Last February, SNIA hosted its one-day Persistent Memory Summit in San Jose; it was my pleasure to be invited to participate by delivering a presentation on behalf of the OpenFabrics Alliance. The day long program was chock full of deeply technical, detailed information about the state of the art in persistent memory technology coupled with previews of some possible future directions this exciting technology could conceivably take. The Summit played to a completely packed house, including an auxiliary room equipped with a remote video feed. Quite the event!
But why would the OpenFabrics Alliance (the OFA) be offering a presentation at a Persistent Memory (PM) Summit, you ask? Fabrics! Which just happens to be the OFA’s forte.
For several years now, SNIA’s NVM Programming Model Technical Working Group (NVMP TWG) has been describing programming models designed to deliver high availability, the primary thesis for which is simply stated – data isn’t truly ‘highly available’ until it is stored persistently in at least two places. Hence the need to access remote persistent memory via a fabric in a highly efficient, and performant, manner. And that’s where the OFA comes in.
For those unfamiliar with us, the OFA concerns itself with developing open source network software to allow applications to get the most performance possible from the network. Historically, that has meant that the OFA has developed libraries and kernel modules that conform to the Verbs specification as defined in the InfiniBand Architecture specifications. Over time, the suite has expanded to include software for derivative specifications such as RoCE (RDMA over Converged Ethernet) and iWARP (RDMA over TCP/IP). In today’s world, much of the work of maintaining the Verbs API has been assumed by the open source community itself. Success!
Several years ago, the OFA began an effort called the OpenFabrics Interfaces project to define a network API now known as ‘libfabric’. This API complements the Verbs API; Verbs continues into the foreseeable future as the API of choice for verbs-based fabrics such as InfiniBand. The idea was that the libfabric API would be driven mainly by the unique requirements of the consumers of network services. The result would be networking solutions that are transport independent and that meet the needs of application and middleware developers through a freely available open source API.
So, what does all this have to do with persistent memory? A great deal!
By now, we have come to the realization that remote, fabric attached persistent memory, while very much like local memory in many respects, has some unique characteristics. To state the obvious, it has persistence characteristics akin to those found in classical file systems, but it has the potential to be accessed using fast memory semantics instead of conventional file-based POSIX semantics. Accomplishing this implies a need for new features exposed to consumers through the API, giving the consumer greater control over the persistence of data written to the remote memory. Fortunately, the libfabric framework was designed from the outset for flexibility, which should make it straightforward to define the new structures needed to support Persistent Memory accesses over a high performance, switched fabric.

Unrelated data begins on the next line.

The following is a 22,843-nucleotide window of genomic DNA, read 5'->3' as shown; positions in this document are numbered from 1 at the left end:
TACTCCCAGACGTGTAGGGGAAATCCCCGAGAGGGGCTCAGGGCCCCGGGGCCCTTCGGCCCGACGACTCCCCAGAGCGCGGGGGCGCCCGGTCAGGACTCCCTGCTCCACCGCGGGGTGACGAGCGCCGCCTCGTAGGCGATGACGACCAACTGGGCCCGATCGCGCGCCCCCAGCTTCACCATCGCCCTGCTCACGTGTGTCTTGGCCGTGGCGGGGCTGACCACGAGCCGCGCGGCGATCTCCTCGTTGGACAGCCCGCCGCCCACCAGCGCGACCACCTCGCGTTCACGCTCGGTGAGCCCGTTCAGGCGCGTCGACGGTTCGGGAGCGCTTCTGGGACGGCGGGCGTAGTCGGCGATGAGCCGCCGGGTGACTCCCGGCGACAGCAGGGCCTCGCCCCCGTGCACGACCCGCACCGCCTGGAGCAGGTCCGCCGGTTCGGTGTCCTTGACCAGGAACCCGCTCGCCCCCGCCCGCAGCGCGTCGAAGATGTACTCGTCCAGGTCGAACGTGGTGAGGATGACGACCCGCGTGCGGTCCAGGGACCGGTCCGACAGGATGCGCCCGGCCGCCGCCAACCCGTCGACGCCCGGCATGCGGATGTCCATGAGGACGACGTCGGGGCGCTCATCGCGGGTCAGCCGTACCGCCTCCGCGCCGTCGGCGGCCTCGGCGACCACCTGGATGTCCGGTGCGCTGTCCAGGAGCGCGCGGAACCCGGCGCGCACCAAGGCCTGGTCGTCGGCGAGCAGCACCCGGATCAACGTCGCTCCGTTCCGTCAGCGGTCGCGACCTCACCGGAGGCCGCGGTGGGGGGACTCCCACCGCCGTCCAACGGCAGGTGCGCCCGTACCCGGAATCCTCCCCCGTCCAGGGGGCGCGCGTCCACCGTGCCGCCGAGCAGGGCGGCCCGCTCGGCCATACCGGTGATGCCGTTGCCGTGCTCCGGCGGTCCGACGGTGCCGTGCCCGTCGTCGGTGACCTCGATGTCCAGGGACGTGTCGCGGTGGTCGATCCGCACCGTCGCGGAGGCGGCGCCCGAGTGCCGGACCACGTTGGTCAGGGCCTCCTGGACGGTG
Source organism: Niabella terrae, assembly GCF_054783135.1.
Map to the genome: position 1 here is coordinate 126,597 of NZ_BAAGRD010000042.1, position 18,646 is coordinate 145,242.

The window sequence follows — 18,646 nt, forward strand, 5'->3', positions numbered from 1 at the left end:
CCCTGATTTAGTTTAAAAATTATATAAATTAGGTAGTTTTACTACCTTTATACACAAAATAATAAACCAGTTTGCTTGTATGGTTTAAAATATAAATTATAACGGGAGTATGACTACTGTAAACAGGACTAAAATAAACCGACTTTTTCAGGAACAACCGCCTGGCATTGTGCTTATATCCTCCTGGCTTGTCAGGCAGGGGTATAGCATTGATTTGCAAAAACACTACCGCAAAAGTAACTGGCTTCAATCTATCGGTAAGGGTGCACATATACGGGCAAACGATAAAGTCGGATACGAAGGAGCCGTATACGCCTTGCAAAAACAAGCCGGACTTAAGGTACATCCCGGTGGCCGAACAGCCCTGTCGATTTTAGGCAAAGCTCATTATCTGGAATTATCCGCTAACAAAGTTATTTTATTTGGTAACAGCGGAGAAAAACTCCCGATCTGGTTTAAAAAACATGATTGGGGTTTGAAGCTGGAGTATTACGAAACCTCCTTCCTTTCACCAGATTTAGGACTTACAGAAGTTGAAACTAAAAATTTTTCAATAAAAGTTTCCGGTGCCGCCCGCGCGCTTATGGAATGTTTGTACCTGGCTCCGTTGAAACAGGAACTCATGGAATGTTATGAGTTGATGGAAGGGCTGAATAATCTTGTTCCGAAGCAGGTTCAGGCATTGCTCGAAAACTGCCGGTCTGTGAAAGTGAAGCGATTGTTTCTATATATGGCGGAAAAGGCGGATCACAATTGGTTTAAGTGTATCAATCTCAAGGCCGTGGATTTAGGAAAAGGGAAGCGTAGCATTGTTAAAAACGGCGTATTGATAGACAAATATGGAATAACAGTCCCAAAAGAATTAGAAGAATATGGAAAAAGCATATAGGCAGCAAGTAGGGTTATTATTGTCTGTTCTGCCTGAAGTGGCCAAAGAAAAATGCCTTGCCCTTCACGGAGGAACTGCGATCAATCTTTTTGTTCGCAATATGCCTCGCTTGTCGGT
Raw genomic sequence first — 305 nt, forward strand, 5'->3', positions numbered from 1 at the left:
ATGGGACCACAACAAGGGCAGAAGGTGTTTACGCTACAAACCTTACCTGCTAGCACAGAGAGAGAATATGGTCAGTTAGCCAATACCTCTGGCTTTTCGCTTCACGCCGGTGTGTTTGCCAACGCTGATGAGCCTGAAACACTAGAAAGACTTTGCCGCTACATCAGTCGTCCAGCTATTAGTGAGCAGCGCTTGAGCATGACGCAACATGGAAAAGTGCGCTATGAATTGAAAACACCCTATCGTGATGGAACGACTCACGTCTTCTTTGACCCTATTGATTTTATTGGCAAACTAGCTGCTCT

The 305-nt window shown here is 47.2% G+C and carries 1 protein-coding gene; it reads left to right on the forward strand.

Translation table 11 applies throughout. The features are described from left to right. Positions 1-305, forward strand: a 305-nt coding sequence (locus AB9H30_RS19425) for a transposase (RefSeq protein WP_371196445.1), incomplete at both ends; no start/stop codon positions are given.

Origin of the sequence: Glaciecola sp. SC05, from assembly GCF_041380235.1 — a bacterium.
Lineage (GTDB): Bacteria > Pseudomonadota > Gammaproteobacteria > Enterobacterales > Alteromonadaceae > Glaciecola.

My presentation at the Persistent Memory Summit had two main goals; the first was to introduce the OpenFabrics Alliance’s approach to API development. The second was to begin the discussion of API requirements to support Persistent Memory. For example, during the talk we drew a distinction between ‘Data Storage’ (what it means to access conventional storage) versus ‘Data Access’ (accessing persistent memory over a fabric). As the slides in the presentation make clear, these are two very different use cases, and yet the enhanced libfabric API must support both equally well. At the end of the presentation, we presented some ideas for what a converged I/O stack designed to support both use cases might look like. Naturally, this is just the beginning of the story.
There is much work to do. The work on the libfabric API is now underway in earnest in the OpenFabrics Interfaces Working Group (OFIWG - https://openfabrics.org/index.php/working-groups-overview.html#ofiwg), and as with the original libfabric work, we are beginning with a requirement gathering phase. We want to be sure that the resulting enhancements to the libfabric API meet the needs of applications accessing remote persistent memory.